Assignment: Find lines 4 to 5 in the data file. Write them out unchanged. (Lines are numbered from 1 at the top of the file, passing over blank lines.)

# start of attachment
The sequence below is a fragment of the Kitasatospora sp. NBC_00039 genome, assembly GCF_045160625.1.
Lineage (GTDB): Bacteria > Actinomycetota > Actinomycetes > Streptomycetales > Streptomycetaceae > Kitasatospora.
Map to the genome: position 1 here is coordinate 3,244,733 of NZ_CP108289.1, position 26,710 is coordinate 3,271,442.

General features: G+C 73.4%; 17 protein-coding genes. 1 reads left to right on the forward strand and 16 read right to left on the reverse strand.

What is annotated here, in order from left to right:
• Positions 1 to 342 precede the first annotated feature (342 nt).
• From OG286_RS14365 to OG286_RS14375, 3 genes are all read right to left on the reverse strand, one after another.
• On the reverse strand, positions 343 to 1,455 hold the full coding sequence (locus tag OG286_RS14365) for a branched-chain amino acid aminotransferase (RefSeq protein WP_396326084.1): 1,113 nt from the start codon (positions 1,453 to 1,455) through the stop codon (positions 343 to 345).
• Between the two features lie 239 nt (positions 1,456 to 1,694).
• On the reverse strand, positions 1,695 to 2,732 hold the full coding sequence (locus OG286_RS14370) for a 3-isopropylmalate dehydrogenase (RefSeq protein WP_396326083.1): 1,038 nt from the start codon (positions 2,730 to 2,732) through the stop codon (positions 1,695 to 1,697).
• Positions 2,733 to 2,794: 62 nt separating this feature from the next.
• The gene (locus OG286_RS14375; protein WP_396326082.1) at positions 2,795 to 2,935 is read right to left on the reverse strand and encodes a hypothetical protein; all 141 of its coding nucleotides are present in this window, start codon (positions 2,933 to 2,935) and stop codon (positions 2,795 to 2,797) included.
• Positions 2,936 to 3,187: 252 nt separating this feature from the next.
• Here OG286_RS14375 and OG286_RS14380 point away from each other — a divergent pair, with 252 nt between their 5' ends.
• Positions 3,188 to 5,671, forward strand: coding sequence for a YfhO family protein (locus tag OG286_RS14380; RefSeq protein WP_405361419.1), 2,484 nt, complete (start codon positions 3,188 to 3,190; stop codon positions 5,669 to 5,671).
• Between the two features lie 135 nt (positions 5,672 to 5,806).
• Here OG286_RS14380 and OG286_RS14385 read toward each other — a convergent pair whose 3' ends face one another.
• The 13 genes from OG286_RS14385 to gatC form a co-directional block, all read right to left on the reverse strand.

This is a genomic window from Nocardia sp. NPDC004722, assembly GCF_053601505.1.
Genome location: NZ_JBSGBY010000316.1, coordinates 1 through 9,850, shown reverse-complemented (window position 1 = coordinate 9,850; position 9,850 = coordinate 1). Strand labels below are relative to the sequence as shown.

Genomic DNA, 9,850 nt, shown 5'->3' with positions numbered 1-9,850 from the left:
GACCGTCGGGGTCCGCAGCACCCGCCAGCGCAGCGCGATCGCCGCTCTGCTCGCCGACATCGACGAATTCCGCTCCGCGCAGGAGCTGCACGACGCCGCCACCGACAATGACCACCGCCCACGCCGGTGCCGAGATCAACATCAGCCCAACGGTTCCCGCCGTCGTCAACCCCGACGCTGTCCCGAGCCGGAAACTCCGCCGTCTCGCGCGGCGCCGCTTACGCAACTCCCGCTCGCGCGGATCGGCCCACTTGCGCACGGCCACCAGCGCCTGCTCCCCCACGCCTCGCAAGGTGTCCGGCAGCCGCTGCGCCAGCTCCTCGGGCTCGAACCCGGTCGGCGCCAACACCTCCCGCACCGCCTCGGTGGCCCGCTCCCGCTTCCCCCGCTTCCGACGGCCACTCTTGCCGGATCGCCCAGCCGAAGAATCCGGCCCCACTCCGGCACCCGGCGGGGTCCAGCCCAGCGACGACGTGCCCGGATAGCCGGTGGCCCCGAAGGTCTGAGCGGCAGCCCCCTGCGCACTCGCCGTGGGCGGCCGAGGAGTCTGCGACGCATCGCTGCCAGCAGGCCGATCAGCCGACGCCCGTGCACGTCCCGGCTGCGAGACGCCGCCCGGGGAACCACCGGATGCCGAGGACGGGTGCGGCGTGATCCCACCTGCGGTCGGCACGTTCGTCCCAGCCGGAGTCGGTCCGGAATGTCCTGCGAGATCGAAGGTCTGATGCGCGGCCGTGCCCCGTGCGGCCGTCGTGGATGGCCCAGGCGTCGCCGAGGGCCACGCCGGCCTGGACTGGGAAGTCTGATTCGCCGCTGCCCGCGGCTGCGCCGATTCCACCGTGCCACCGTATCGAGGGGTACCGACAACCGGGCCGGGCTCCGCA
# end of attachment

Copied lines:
General features: G+C 73.4%; 17 protein-coding genes. 1 reads left to right on the forward strand and 16 read right to left on the reverse strand.

What is annotated here, in order from left to right: